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Do You Journal ? 
Started by eKIM
18 Mar 2013, 7:16 PM

Do you journal?

Have you ever wanted to journal, to put your deepest thoughts in written form, but just don’t know how to get started?  I have found that journaling can be a key component of the healing journey as well as an amazing ride of self-discovery.

I’d like to share my journaling experience with you. I made a list of 30+ personal attributes (see below).  I have listed them in a very specific and personal order that was meaningful to me.  I chose the first category on my list and then I just started writing

I wrote more from my heart rather than with my mind.   I file my writings away and look at them once in a while.  It`s amazing to see changes in what I wrote then, and what I understand now.  Sometimes I find that I see things much more clearly now, and I have a hard time believing that I actually wrote what I did, way back when.

Here’s a list that I use:

The Secrets To A Good Life


  • Love    
  • Joy    
  • Peace    
  • Patience    
  • Kindness    
  • Goodness    
  • Faithfulness    
  • Humility    
  • Self-control
  • Faith   
  • Honesty
  • Healing    
  • Forgiving    
  • Thanking    
  • Appreciating    
  • Hope    
  • Intuition 
  • Searching    
  • Learning   
  • Growing
  • Purpose
  • Confidence
  • Determination
  • Perseverance
  • Compassion    
  • Befriending    
  • Listening   
  • Understanding   
  • Giving    
  • Hugging    
  • Playing    
  • Smiling  
  • Laughing    
  • Dreaming    
  • Creating

Maybe you’d like to try journaling. You could start with the same list.  Add to it.  Subtract from it.  Rearrange it in a meaningful order that makes sense to you.

Do you currently journal?   

What approach works for you? 

In what ways have you benefited from your journaling?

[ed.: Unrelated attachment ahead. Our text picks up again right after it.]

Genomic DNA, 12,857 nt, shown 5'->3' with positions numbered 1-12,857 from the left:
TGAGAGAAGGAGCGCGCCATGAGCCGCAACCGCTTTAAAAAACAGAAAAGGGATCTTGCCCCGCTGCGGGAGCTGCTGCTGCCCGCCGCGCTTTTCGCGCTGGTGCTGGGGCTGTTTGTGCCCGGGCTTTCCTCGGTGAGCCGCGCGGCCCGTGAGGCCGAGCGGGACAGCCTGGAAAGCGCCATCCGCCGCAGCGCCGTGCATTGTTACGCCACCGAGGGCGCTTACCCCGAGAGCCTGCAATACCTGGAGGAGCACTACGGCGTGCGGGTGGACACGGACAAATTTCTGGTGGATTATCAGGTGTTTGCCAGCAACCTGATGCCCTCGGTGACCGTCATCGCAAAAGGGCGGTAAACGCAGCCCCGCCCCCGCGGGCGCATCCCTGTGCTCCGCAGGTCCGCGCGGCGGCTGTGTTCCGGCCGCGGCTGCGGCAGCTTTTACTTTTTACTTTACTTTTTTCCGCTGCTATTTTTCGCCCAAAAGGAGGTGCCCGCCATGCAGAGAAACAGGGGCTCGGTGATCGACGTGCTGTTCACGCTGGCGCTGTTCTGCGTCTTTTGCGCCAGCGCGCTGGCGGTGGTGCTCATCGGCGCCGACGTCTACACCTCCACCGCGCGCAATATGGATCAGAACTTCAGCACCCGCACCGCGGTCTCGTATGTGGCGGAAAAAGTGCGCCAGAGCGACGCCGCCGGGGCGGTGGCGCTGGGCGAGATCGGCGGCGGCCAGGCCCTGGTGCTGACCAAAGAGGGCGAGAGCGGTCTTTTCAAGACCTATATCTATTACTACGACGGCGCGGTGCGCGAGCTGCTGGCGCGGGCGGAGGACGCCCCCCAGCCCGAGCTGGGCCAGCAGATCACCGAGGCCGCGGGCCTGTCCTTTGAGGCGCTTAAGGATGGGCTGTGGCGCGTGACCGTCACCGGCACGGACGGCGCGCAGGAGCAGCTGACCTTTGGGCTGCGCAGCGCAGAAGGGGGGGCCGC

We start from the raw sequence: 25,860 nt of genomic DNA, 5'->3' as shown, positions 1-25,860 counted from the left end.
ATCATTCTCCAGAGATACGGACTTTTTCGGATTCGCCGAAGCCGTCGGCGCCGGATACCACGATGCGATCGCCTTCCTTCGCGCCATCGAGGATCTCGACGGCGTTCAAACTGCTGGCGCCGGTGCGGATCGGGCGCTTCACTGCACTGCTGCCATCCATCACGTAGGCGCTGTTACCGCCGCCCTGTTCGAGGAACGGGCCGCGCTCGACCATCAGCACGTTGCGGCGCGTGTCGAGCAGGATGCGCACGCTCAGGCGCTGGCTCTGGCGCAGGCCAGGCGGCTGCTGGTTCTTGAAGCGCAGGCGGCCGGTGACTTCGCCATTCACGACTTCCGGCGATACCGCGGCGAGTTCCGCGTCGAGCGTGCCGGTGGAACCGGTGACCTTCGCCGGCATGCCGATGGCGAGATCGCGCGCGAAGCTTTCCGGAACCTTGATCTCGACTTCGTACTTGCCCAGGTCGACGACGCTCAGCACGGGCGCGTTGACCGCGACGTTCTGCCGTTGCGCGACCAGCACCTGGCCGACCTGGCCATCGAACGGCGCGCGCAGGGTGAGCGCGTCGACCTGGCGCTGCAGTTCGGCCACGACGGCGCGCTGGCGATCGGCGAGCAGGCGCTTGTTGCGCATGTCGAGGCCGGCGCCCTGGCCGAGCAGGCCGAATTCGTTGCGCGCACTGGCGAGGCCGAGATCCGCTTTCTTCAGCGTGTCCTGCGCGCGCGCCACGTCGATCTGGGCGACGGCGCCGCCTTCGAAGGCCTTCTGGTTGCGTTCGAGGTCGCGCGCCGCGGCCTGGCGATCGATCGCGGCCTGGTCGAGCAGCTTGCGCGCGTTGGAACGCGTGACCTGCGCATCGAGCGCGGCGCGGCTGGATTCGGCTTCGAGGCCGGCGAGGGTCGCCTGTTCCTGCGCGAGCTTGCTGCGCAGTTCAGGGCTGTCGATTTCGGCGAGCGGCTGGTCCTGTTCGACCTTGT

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Reply by JennJilks
22 Mar 2013, 7:34 PM
I journal. I often counsel clients to journal their medical issues for posterty, as well as having a record. This helps with disease trajectory. We must understand the course of a disease. 

Mostly, I talk to them about hope. How hope changes. Please read: Hope, framing it.
How we can keep hope, and refrain from those battle images. Cancer, for example, isn't a battle. We don't have winners and losers.
It is important to reflect on the language we choose to use.

I ask them to write down three things for which they are grateful every day. 
No longer do you hope for a cure, once you are palliative. One must hope for different things: 
    • hope for a good day
    • hope for visitors
    • hope for the small things that make life good to live
    • hope to go outdoors
    • hope to be pain-free.
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Reply by eKIM
22 Mar 2013, 10:36 PM

Hi JennJilks

Thanks so much for your post.  It was very insightful.  I hope that we hear more from you on Virtual Hospice.  I am a hospice resident support volunteer. 

The part of your post that touched my heart deeply was “hope for visitors”.  Sadly, some hospice residents do not get many visitors – some, none at all.  As a volunteer, I feel especially drawn to these people. 

I might not have known them for their entire lives, but I am there, now, in the moment, to “companion” them on this journey. 

It may seem small, even futile to some outside observers.  But to me, and I hope to the recipient, it seems like the most important thing in the world at that very moment.

- eKim

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